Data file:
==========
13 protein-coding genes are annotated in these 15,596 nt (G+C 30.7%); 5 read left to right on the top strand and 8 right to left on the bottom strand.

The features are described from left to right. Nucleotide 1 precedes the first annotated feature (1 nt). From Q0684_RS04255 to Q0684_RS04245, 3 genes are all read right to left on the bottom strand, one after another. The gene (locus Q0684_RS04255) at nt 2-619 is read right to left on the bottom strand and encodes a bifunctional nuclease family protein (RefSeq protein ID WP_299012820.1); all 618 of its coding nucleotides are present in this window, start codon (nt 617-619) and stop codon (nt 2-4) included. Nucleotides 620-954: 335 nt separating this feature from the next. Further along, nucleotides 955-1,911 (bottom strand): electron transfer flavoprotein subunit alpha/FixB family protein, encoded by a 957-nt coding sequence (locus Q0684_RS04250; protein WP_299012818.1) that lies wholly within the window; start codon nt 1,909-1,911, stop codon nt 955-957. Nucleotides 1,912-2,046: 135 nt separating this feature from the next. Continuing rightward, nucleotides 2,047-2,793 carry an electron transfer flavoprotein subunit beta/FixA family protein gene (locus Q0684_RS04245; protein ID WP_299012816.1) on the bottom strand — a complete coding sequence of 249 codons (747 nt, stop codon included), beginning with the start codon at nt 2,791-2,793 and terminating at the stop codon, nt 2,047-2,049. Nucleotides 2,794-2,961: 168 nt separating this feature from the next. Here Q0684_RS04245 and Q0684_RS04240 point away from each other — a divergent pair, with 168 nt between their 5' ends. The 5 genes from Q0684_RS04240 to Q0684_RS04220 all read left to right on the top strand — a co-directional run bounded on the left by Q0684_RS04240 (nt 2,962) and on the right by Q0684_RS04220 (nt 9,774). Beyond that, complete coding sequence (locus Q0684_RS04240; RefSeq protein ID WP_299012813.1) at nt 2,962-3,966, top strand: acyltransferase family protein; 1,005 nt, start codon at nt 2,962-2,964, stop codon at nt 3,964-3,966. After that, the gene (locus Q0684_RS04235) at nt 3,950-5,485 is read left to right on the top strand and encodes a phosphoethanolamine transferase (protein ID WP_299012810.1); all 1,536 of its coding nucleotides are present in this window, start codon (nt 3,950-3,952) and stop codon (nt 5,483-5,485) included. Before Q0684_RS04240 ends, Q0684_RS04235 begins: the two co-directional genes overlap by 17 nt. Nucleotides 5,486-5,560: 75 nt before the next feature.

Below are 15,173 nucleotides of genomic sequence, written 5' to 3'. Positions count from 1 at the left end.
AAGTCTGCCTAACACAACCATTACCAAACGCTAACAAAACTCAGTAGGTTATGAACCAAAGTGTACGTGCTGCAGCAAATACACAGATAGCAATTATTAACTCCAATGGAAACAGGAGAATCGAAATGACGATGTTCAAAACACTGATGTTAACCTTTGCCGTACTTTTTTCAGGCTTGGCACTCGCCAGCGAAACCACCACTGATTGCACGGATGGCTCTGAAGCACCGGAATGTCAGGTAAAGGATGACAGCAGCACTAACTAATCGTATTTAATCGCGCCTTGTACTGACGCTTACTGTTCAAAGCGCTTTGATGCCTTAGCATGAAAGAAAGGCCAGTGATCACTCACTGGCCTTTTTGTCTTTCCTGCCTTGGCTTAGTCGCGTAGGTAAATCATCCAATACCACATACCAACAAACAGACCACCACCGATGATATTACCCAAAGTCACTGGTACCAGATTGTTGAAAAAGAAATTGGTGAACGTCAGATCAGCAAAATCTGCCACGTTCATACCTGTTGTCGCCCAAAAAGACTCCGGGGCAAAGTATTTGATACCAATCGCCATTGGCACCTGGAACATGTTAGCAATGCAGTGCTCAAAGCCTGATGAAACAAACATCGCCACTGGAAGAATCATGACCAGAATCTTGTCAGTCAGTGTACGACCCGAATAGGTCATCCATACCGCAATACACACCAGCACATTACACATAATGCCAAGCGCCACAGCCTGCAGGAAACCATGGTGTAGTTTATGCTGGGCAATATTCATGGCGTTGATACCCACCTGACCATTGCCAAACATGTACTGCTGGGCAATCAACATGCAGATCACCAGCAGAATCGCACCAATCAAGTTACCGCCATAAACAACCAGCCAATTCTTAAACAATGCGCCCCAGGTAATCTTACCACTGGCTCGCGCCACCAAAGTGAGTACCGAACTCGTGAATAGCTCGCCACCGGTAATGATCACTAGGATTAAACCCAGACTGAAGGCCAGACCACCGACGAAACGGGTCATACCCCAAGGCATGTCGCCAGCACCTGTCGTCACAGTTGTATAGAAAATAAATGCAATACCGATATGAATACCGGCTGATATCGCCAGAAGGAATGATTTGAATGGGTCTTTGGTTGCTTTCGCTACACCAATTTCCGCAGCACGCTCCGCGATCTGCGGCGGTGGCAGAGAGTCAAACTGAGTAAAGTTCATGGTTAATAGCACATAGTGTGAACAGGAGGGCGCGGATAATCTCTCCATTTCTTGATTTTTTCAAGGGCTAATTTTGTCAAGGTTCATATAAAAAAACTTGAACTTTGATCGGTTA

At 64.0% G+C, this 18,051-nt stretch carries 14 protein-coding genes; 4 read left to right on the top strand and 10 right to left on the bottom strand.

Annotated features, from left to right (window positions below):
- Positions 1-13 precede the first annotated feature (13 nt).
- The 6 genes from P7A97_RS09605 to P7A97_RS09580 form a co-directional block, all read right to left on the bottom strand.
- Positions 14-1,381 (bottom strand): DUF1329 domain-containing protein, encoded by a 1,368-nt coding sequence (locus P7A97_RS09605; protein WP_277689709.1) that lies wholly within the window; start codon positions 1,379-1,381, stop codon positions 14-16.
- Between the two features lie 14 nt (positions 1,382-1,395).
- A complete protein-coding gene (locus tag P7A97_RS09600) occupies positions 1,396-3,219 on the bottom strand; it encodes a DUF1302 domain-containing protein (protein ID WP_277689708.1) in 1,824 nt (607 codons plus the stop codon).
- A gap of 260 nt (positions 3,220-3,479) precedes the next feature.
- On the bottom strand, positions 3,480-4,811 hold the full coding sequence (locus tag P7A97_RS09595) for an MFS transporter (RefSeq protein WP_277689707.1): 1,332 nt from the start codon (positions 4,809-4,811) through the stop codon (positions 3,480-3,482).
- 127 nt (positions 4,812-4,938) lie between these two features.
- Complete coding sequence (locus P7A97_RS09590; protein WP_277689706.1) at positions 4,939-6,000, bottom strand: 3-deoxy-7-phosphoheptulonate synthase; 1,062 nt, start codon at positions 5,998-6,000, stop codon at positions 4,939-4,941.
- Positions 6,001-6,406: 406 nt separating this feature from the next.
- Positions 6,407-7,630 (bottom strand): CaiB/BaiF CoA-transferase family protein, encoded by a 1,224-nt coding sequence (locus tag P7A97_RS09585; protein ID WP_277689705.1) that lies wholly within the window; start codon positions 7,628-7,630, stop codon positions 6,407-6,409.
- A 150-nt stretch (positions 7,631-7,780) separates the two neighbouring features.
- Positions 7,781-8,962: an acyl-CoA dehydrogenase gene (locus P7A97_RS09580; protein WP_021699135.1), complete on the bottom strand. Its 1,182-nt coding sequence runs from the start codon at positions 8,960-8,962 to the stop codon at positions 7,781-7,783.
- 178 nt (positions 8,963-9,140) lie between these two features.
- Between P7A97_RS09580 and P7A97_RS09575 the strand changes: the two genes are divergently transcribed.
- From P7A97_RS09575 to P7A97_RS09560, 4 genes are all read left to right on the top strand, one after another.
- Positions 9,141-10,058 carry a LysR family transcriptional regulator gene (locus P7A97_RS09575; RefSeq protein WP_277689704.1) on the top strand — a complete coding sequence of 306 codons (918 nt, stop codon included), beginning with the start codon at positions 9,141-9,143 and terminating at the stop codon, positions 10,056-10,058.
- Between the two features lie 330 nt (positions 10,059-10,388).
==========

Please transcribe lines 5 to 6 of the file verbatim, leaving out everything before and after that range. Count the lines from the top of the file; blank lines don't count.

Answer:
At 64.0% G+C, this 18,051-nt stretch carries 14 protein-coding genes; 4 read left to right on the top strand and 10 right to left on the bottom strand.

Annotated features, from left to right (window positions below):